Well the vote to override the veto failed as all expected. The purpose of the vote was only to put Republicans on the record on this issue. I was hardly going to comment on the vote, however one sentence in the WaPo article stood out for me.
The bill he refused to sign yesterday would have required the administration to begin the "phased redeployment" of U.S. troops out of Iraq no later than Oct. 1, with a goal of removing all combat forces by April 1, 2008, except those carrying out security, training and counterterrorism missions.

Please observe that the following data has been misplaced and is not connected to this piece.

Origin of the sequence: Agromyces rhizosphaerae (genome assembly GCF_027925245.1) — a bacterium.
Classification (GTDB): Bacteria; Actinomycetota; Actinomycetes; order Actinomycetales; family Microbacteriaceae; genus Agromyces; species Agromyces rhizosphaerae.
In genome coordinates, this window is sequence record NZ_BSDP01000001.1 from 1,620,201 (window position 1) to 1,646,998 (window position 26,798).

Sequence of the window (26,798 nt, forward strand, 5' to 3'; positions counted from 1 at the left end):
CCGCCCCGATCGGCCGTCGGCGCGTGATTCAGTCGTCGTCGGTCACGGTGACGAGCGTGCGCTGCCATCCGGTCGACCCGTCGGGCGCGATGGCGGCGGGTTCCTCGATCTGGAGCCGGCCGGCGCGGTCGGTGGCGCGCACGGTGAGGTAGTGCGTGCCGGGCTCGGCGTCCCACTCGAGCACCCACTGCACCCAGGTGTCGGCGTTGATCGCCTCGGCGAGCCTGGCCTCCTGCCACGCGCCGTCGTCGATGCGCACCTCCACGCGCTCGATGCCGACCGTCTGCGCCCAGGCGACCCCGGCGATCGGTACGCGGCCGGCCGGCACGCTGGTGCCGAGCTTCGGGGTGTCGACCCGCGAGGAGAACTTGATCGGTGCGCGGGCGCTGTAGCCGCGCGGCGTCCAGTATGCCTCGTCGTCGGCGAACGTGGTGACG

The highlighted part of the paragraph is what struck me. Now this has nothing to do with the appropriations bill itself, or Democratic strategy or the Iraq War. For that read Kos, or Digby or MyDD. The thing about that highlighted part is what it says about ability of today's press to actually report anything. A journalist reporting on the fate of a bill passed by the United States Congress ought to have at least a basic understanding of the American legislative process. The issue was not that Bush refused to sign it. If he had only refused to sign it, it would have become law on May 8. The President's signature is not needed for a bill to become law. It just isn't. The President did not refuse to sign the bill, he vetoed it. He sent it back to the Chamber in which it originated with his objections to the bill for it to be debated again and voted on again. That is different from refusing to sign. It may seem a minor point, but we should expect that reporters for the major daily newspaper of the nation's capital will at least get the minor points right. What I am describing is not a new feature of the Constitution. Our reporters should be familiar with the document.